The people, places, and things that fall into her crosshairs include: the carelessness of young people on the subway, art auctions, recent criticism of Edith Wharton, boxing, e-cigarettes, social media, and wellness trends. When an audience member asked a question she didn’t like, Lebowitz even took aim at them. “How do you acquire a sense of humor? The same way you acquire a sense of height,” she quipped.

In interview clips with Morrison, Spike Lee, Alec Baldwin, and David Letterman, however, her stories about being young in the city are much more nostalgic. Of course, the sardonic humor and biting wit remain, but they don’t stop her from romanticizing a time in New York’s history that few remember fondly. Even when regaling us with tales of the lack of proper heating, her unpleasant time as a cab driver, and her car getting broken into because she left an apple on the dashboard, she maintains that the city has always been great. “There were numerous things I was thinking about, but New York getting better was not one of them,” said Lebowitz. “New York was great, that’s why I came here! I didn’t come here because it was clean.”

Although these anecdotes and passing remarks jolt erratically from topic to topic with no chronological pattern, one thing in particular is consistent throughout the show: her unique cadence of rapid bursts and frequent pauses. The best comparison is that of an impatient driver in heavy traffic, rushing a few feet forward only to slam on the brakes a split second later. But somehow, neither of these aspects give the viewer whiplash, instead enhancing the conversational nature of the show. The cadence makes me feel as if I’m listening to a hilarious friend rant off the top of their head about what’s bothering them, not a 70-year-old woman who would hate how much I use my phone. Without polish or preparation, Lebowitz’s remarks, whether I agree with them or not, feel extremely candid. Though she would hate to hear it, I would almost say she invites the viewer in.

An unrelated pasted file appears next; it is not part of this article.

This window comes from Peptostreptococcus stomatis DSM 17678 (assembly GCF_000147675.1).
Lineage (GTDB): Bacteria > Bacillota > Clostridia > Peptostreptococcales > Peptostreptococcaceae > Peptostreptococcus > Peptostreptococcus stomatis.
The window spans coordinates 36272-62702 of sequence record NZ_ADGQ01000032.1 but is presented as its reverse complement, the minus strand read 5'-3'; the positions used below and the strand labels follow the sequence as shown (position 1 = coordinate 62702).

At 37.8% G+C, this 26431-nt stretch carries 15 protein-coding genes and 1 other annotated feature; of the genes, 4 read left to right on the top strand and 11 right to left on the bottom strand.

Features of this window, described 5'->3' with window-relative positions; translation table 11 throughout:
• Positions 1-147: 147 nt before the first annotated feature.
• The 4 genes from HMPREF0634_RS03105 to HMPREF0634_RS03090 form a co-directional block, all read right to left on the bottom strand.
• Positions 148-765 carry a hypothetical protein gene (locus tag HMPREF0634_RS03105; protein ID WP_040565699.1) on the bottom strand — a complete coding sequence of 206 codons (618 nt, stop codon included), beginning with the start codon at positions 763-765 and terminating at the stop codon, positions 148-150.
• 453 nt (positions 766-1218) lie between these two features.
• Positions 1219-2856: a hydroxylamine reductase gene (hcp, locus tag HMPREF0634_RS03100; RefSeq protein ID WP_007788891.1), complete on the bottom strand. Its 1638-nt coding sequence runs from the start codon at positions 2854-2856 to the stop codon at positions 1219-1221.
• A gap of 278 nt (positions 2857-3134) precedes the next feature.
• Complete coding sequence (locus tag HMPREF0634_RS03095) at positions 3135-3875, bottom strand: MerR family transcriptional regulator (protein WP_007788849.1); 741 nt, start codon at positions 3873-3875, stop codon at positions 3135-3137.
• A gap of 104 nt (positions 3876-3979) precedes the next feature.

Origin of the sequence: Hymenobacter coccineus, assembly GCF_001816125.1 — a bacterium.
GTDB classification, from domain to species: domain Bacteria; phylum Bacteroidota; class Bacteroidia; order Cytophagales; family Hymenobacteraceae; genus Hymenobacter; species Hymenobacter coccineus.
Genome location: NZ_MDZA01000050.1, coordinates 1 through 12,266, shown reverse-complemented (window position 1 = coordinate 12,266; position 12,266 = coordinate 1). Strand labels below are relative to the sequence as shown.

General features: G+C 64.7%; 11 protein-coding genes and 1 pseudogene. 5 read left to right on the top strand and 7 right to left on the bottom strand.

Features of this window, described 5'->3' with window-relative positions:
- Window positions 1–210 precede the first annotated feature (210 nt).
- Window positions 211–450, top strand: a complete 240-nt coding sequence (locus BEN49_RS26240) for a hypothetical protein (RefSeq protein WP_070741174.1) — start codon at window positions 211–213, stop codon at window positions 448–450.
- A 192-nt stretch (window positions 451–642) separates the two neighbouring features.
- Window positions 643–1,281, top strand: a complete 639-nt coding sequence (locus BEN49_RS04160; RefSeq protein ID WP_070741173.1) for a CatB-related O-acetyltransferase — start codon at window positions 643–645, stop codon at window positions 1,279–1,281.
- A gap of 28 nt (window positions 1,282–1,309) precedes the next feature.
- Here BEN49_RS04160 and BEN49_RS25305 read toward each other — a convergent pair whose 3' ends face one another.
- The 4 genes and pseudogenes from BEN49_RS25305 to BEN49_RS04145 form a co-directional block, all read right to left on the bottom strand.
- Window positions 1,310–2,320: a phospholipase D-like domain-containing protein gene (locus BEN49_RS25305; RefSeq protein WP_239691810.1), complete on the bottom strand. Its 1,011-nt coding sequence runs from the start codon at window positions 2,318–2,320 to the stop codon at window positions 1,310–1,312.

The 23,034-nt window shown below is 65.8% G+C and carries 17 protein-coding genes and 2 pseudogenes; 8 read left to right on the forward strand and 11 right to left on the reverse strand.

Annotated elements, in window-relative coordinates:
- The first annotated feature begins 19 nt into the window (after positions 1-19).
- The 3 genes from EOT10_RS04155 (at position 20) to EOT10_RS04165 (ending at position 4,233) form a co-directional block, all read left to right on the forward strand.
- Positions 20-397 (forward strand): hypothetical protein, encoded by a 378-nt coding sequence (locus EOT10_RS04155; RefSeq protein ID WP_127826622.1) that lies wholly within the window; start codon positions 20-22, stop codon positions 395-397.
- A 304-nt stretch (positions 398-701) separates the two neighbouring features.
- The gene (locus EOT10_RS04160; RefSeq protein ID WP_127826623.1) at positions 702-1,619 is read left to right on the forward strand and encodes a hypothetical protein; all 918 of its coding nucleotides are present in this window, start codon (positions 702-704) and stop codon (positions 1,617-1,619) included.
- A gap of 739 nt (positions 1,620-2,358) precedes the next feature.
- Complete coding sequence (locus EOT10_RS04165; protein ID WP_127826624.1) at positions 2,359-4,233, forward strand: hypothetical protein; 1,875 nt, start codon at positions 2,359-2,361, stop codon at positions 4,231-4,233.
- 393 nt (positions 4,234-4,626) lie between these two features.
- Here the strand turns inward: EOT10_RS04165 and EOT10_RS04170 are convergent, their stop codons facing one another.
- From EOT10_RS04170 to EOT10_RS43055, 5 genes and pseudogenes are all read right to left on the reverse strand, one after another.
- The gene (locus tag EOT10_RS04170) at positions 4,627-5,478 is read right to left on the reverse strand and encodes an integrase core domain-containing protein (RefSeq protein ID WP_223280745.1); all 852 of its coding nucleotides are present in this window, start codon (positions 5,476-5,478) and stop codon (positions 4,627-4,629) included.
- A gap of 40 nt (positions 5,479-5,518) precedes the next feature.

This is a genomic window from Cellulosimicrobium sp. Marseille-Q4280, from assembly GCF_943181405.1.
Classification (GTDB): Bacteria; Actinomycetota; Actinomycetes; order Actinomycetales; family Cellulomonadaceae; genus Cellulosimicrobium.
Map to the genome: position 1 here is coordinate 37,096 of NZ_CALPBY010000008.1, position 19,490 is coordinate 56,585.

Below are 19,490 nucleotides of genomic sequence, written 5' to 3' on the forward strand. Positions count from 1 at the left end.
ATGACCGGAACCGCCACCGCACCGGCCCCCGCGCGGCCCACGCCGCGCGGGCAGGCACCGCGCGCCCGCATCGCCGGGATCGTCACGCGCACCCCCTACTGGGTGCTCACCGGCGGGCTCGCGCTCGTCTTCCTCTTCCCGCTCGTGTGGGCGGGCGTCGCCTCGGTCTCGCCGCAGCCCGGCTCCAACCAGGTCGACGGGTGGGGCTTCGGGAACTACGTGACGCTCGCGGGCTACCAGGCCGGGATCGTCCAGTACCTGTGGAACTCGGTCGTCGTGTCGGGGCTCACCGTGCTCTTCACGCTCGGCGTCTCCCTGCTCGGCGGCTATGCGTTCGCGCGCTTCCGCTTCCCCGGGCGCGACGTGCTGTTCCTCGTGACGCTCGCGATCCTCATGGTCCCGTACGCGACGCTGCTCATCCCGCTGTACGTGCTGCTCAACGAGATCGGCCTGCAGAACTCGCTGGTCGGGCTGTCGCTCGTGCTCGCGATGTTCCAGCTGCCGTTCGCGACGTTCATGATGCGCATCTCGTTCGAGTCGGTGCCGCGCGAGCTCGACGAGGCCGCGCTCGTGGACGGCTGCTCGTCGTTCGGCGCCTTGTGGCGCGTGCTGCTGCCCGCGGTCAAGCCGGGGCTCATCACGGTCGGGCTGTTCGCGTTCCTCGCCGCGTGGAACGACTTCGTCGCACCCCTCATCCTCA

Just as constant as Lebowitz’s unusual manner of speaking is her sidekick’s uncontrollable laughter at every single joke. Although prominent enough to be mocked by SNL’s Weekend Update, it can’t overshadow the fact that once again, Scorsese has hit his mark. He managed to fuse dinner conversations, talk show appearances, and live seminars into a product that falls somewhere between NPR interview and stand-up routine, painting a much more complete picture of Lebowitz and her life in New York than we could ever get from a Fresh Air appearance. Interspersed among the clips are scenes of her walking through the city, pictures and videos of old New York locales, and a host of other cultural and political esoterica from the past four decades. Often set to swelling orchestral themes or smooth jazz, these interruptions give each and every story a beautiful patina-like texture that almost balances out the harshness of her criticisms.

I understand that it may seem odd to enjoy watching someone rant with minimal breaks for 7 straight episodes, but I’m reminded of something Lebowitz says about the worst thing that can happen when reading a book: “I forgot I was reading it’ is much worse than ‘I closed it in a fury!’” Sure, some of her complaints are minuscule, unimportant, and downright petty, but not once are they boring. This airing of grievances can’t be missed.

Pretend It’s a City is available on Netflix.